Hebrews 11 continues and develops the argument of chapter 10. In chapter 10, we are told not to give up, but to press forward in faith. Hebrews 11 describes what that faith looks like, how persevering faith that doesn’t give up and receives the reward has expressed itself in the lives of great men and women of God.
The author to the Hebrews makes great use of what I call “hook words”. He’ll be talking about one subject, and toward the end of it he’ll introduce a word or a phrase that he’ll go on to unpack in the next section. That’s what he does here. At the end of chapter 10, we’re told:
For you have need of endurance, so that when you have done the will of God you may receive what is promised. For,
“Yet a little while,
and the coming one will come and will not delay;
but my righteous one shall live by faith,
and if he shrinks back,
my soul has no pleasure in him.”
But we are not of those who shrink back and are destroyed, but of those who have faith and preserve their souls.
That brings up the question, what is faith? It’s crucially important to understand what saving faith looks like. Hebrews 11 then launches into a description of this faith, in definitions but more in depictions of how it has looked in the lives of believers in the past.
First we’re told: “Now faith is the assurance of things hoped for, the conviction of things not seen.”
This is exactly why faith is hard. If we could see the realities of what we believe, it would not be difficult to keep believing. Instead, we’re called by God to put our trust in what he says is true, what he says is reality, what he says has happened and what will happen, without being able to see it.
This is pretty much the exact opposite of a scientific, materialistic worldview, which says: I will only believe that which I can see, feel, hear, measure, prove.
Here are some examples that follow: by faith we believe that God created the universe. By faith Noah spent years building an ark for a flood that he had no visible evidence was coming, and had never happened. He only had God’s word. By faith Abraham left his home country and went to a place he had never seen and didn’t even know existed, because God promised him it would be his. By faith Sarah conceived a child when she was humanly speaking past any hope of doing so. By faith Moses chose to endure persecution with God’s people rather than the luxuries and sinful pleasures of Pharaoh’s court. And so on.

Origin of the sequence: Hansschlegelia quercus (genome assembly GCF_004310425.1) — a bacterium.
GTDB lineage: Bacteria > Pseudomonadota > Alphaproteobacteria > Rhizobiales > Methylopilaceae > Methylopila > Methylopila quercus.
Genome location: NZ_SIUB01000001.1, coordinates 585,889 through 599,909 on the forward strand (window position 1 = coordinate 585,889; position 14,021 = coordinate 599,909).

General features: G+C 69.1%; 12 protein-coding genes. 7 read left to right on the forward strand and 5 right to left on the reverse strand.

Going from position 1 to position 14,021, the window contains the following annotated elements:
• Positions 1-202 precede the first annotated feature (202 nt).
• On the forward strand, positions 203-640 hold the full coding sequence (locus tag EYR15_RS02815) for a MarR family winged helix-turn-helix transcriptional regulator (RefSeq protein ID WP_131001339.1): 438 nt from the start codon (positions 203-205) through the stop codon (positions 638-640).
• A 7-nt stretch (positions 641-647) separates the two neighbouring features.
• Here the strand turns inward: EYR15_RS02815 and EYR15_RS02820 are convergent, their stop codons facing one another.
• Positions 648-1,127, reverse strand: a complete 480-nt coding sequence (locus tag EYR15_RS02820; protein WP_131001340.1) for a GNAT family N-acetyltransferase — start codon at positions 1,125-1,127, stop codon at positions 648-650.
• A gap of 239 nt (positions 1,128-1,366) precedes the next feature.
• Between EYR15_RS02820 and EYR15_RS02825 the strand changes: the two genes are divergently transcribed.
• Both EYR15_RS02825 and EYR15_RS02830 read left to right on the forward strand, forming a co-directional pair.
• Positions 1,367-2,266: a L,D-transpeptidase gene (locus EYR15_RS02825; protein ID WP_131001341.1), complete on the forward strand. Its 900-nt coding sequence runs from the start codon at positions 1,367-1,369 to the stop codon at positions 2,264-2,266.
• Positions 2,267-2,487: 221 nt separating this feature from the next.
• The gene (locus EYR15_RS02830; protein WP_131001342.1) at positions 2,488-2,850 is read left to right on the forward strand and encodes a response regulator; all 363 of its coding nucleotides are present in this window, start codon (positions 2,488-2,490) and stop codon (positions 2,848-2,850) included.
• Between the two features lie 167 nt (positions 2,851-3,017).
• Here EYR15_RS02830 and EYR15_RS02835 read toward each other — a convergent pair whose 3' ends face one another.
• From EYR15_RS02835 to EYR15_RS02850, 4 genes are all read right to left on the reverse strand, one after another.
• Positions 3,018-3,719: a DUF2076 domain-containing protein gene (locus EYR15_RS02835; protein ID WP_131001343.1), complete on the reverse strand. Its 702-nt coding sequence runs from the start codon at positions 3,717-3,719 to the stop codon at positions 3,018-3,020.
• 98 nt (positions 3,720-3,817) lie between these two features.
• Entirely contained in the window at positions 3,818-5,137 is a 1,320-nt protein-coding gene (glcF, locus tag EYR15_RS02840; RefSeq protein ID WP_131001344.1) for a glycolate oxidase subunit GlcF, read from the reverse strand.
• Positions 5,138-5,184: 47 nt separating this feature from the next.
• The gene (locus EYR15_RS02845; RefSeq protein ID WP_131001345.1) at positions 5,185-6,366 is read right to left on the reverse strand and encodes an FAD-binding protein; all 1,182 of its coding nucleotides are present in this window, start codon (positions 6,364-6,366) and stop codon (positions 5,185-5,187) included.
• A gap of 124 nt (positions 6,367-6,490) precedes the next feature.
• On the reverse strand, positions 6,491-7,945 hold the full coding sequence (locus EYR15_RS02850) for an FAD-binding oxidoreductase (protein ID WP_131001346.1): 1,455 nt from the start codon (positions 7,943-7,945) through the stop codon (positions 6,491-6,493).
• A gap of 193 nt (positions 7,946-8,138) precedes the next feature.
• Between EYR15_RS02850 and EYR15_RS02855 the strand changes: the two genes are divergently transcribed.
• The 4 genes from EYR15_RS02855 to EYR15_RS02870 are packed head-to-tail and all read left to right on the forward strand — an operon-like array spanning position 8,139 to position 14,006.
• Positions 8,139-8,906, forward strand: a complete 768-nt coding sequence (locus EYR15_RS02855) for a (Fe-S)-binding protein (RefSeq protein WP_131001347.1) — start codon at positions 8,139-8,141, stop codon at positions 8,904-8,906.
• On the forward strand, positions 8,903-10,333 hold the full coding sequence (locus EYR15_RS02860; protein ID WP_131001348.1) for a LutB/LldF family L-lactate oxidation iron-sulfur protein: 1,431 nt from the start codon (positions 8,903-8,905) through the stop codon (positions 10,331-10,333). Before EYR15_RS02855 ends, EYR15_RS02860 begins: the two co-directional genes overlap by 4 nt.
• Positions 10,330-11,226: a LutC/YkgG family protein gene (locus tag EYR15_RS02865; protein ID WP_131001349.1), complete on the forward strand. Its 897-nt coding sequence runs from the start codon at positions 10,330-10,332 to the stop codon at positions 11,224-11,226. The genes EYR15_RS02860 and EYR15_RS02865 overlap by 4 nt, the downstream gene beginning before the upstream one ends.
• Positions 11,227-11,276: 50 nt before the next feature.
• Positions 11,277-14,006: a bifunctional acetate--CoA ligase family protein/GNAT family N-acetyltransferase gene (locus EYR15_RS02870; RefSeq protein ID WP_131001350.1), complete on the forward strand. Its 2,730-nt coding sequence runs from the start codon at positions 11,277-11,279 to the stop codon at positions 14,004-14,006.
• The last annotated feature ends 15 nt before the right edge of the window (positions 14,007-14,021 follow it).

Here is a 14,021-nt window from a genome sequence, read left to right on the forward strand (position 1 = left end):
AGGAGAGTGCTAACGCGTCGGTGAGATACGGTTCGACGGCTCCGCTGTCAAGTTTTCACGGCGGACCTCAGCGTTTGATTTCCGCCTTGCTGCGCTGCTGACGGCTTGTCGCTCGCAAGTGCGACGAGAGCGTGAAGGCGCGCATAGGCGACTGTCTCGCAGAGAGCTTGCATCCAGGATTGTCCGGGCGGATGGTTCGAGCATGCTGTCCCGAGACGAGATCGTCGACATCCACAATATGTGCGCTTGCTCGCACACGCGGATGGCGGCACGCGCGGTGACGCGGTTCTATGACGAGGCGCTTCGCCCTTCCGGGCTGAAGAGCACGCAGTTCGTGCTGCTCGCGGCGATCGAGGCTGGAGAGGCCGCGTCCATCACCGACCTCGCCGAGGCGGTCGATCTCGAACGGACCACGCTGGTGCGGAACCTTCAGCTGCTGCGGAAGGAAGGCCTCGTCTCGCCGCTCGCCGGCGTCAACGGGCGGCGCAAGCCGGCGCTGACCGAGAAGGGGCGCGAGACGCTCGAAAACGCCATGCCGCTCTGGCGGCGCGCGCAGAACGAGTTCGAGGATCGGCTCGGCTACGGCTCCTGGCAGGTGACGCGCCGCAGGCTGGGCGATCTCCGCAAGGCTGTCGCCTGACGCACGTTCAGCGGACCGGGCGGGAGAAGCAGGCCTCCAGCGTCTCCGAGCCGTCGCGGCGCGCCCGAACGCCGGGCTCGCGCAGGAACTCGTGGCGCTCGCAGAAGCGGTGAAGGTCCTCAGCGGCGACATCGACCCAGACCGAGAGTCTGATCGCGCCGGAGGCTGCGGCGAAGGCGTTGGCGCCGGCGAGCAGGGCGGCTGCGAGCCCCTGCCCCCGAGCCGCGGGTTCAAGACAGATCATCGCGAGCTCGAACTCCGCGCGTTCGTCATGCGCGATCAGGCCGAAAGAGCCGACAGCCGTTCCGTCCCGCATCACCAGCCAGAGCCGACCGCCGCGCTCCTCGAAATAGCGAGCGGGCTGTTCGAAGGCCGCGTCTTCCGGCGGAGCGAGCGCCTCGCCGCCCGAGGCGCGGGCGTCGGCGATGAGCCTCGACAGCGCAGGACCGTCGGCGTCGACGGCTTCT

Many of the people it mentions were persecuted or killed for their stubborn insistence on walking according to what God said instead of conforming to the world around them. Many of them died before seeing what they believed in come to pass. It was crucial for the Hebrews to understand this so they didn’t think the troubles they were experiencing for their faith were abnormal.
So here’s what we can say about faith. Faith is believing God despite what we see, hear, or experience around us. Most of the time, the voices around us, and even inside us, are not encouraging us to believe what God says. Rather, they are explicitly anti-God messages, denying what he has said and substituting an alternate truth. Being a Christian in some senses is like swimming against a strong current, or walking determinedly into a stiff wind.
There’s no place for cynicism, independence, or self-determination in the Christian life. Rather, with our ears pitched toward heaven and our eyes fixed on Jesus, we walk in trust toward heavenly realities, in a manner that looks absurd to the world around us, shutting our eyes and deafening our ears to all that shouts at us that God’s not real, this world is all there is, we are fools.
You are going to be against the world, and the world against you. Forget thinking you can be friends with it, or make peace with it. If you’re walking according to God’s voice, you’re walking in direct opposition to the world, and you will invite its hostility.
But this kind of faith will receive its reward. We can’t see Jesus’ return; we can’t see God’s judgement; we can’t see heaven or hell. We only have God’s word that these things will happen, and that those who persevere in believing will be recompensed.
What does this saving faith look like in a secular, western, modern world?
Many ways, but here are a few that come to mind:
Holding onto the biblical teaching that God made us male and female, there are only two genders, that marriage is between a man and a woman for life, that single people are called to chastity, that this is a beautiful and good design that brings life and flourishing to those who follow it. Despite the fact that we will be hated and called bigots for this.
Not spending our money endlessly to accumulate more and better things and live a more comfortable life. Investing our money in the Kingdom of God and giving to those in need.
Believing that God’s word is true and reliable in all it says. That God spoke the universe and life into existence, rather than it somehow evolving out of nothing over billions of years. That Jesus is the truth and the only way to God.
This kind of faith won’t make you popular with the world. But it will be rewarded by God.